After the Susuki begins its display, and before the full intensity of the Maple's red leaves, the Ginkgo tree puts on its show.
Ginkgo Bilaba, known as Icho (銀杏) in Japanese, are a very ancient species of tree, and the species here in Japan came originally from China.
Shrines and temples will often have a solitary Ginkgo tree towering over them, and its golden display can be seen from a distance like a beacon.
As they shed their leaves, a golden carpet is made underfoot.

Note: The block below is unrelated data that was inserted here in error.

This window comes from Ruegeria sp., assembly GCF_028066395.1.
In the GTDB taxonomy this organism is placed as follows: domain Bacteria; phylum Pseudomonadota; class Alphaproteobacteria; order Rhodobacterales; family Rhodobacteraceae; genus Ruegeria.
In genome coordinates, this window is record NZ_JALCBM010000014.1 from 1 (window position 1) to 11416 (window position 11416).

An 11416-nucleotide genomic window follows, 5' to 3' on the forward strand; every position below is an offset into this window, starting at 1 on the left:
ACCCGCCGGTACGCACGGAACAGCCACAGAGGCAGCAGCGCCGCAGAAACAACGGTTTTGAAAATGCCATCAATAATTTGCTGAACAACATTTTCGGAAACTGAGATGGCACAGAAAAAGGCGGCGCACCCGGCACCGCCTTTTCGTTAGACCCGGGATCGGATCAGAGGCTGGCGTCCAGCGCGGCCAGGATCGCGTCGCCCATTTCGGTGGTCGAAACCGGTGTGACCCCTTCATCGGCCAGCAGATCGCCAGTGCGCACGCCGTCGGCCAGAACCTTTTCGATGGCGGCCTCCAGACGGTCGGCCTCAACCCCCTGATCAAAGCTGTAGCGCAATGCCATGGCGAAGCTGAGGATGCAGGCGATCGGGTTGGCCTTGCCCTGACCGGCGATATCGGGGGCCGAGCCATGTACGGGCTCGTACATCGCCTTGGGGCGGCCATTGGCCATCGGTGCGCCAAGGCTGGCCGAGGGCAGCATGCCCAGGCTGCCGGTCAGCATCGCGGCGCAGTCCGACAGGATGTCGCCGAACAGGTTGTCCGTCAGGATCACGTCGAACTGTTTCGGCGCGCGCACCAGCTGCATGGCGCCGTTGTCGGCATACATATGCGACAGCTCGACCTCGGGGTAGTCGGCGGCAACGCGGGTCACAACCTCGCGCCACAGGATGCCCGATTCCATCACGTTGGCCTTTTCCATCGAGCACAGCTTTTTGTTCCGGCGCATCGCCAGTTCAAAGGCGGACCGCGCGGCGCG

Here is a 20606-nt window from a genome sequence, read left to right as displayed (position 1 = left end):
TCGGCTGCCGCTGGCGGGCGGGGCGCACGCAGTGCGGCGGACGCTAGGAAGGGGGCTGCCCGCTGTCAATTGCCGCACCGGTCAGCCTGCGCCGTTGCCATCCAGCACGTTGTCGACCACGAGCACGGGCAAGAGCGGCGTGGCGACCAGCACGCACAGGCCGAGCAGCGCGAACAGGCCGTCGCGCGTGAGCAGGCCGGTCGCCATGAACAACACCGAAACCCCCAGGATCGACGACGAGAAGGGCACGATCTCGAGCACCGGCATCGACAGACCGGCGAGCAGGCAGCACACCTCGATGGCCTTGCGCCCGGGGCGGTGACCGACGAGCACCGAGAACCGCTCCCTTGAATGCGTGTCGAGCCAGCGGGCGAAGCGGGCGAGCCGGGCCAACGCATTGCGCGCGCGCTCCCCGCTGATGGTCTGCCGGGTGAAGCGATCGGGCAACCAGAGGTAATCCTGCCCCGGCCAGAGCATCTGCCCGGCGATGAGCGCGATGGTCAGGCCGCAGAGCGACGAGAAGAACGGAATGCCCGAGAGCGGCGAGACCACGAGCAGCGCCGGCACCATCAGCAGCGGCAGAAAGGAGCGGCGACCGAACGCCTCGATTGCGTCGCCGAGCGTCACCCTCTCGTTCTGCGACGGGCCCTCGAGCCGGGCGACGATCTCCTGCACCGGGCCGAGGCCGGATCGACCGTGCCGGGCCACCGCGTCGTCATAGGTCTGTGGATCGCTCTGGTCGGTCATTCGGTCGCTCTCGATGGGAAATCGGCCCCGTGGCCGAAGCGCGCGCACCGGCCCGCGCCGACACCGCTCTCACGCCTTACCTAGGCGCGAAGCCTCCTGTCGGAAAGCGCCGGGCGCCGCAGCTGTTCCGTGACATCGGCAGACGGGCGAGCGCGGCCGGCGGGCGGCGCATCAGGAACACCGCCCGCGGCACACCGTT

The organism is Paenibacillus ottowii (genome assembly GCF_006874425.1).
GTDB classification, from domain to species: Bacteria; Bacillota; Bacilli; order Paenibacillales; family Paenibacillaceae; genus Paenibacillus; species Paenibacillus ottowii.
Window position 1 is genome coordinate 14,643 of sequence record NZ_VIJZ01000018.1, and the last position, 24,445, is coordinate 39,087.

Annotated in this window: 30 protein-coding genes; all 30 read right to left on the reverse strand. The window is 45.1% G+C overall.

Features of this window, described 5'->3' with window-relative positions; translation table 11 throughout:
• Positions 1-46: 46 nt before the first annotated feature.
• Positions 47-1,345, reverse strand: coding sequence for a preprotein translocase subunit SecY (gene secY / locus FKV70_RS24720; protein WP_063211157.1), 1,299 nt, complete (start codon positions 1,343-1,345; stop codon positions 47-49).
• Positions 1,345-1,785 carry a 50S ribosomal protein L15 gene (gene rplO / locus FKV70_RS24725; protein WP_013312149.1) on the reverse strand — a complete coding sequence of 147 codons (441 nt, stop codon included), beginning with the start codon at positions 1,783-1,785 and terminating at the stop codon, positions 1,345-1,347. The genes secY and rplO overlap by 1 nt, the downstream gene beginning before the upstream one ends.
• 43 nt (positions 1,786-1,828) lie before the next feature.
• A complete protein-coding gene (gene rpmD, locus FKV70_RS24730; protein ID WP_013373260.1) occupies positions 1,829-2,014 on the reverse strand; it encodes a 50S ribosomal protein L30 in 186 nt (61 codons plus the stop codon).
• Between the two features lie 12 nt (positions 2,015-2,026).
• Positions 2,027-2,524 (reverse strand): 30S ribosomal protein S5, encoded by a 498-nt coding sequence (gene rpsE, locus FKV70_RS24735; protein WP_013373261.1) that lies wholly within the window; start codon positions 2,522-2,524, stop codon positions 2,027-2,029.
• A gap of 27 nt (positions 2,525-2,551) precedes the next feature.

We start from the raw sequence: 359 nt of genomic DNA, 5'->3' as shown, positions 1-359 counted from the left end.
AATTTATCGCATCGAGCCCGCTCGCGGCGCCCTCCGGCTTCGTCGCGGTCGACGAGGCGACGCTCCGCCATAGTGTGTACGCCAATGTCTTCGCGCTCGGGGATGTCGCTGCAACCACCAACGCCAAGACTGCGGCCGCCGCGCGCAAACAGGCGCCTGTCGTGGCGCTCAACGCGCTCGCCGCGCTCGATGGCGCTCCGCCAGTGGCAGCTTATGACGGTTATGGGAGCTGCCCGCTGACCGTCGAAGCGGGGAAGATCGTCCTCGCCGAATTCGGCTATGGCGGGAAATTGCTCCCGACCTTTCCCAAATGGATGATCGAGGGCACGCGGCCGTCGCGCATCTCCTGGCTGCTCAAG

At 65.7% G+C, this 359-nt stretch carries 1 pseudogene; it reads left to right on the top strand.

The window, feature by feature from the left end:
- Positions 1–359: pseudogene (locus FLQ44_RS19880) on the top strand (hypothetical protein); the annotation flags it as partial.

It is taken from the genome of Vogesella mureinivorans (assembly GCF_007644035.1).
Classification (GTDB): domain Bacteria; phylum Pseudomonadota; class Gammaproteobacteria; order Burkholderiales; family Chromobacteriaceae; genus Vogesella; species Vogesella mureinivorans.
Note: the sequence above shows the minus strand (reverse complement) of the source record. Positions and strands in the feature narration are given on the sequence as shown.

Following the leaves, the fruits of the female trees then drop, and a foul smell ensues. Inside the rotting flesh of the fruit can be found a very nutritious nut, Ginnan, though only those with a weak sense of smell will be able to spend long collecting them.
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Japan images by Jake Davies
Monday, November 27, 2006
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